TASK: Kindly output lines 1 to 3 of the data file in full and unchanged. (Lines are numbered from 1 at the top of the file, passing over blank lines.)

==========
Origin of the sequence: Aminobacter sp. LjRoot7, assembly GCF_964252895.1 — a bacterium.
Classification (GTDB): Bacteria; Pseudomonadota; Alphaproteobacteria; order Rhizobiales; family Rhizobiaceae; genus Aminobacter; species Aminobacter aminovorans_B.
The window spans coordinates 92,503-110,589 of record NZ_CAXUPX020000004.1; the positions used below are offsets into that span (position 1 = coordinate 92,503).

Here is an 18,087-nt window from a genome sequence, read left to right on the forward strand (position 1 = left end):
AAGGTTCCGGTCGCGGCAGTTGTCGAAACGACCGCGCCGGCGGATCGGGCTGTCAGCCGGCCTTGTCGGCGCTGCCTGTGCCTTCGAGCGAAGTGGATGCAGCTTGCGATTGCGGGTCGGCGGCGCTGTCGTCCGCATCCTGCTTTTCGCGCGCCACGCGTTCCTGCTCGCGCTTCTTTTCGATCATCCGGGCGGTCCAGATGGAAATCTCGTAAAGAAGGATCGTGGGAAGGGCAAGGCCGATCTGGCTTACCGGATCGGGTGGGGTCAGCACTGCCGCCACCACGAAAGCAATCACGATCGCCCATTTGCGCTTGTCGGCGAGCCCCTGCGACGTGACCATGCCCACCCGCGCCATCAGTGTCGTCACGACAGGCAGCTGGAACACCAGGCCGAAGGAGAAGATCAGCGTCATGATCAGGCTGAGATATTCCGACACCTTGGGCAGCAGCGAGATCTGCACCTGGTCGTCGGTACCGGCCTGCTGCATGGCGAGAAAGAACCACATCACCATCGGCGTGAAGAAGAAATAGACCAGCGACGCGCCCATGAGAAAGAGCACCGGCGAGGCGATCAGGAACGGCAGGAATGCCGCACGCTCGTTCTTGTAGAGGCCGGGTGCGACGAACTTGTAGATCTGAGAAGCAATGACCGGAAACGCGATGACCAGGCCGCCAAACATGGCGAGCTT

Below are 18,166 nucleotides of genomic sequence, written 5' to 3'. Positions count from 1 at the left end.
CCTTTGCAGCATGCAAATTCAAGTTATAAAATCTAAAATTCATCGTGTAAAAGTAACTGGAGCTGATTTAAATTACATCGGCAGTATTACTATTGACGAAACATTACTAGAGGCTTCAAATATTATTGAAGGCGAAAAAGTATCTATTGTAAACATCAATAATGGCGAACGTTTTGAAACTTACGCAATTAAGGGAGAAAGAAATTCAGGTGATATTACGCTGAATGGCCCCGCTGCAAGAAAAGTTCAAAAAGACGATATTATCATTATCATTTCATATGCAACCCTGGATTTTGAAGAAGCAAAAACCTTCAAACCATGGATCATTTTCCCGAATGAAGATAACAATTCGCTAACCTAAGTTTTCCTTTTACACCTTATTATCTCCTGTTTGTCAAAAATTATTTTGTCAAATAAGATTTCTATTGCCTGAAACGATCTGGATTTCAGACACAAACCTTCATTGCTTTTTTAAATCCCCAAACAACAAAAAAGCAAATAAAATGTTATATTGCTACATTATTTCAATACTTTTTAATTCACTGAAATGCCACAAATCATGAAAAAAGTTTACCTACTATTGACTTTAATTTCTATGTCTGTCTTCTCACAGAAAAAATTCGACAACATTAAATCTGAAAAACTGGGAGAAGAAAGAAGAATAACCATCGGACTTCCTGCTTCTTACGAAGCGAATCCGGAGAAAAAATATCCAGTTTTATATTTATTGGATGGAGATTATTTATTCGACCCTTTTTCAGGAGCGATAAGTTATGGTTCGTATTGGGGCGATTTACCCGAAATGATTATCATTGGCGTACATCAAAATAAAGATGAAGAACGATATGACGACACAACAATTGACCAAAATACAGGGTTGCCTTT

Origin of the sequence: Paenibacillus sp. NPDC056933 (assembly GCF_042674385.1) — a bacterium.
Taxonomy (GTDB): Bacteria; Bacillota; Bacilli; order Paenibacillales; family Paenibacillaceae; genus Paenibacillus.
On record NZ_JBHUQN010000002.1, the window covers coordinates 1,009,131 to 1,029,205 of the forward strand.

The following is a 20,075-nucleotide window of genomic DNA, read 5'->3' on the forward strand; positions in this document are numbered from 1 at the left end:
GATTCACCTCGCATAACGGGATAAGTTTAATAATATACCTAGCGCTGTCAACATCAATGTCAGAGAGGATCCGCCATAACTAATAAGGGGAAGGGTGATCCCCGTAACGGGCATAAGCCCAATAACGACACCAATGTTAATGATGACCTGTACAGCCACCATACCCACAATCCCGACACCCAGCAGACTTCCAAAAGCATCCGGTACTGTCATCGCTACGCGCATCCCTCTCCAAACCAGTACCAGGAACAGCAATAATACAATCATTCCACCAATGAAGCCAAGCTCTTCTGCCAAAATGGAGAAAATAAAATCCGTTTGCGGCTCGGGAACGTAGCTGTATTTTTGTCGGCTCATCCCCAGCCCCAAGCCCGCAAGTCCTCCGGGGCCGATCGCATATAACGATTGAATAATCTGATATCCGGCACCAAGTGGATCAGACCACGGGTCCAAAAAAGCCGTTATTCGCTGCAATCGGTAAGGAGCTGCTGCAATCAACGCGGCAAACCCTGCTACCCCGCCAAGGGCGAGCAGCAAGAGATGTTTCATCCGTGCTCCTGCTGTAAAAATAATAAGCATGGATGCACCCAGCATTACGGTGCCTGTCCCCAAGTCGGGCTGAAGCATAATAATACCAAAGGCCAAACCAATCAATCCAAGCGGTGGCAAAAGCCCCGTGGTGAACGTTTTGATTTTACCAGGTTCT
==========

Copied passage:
Origin of the sequence: Aminobacter sp. LjRoot7, assembly GCF_964252895.1 — a bacterium.
Classification (GTDB): Bacteria; Pseudomonadota; Alphaproteobacteria; order Rhizobiales; family Rhizobiaceae; genus Aminobacter; species Aminobacter aminovorans_B.
The window spans coordinates 92,503-110,589 of record NZ_CAXUPX020000004.1; the positions used below are offsets into that span (position 1 = coordinate 92,503).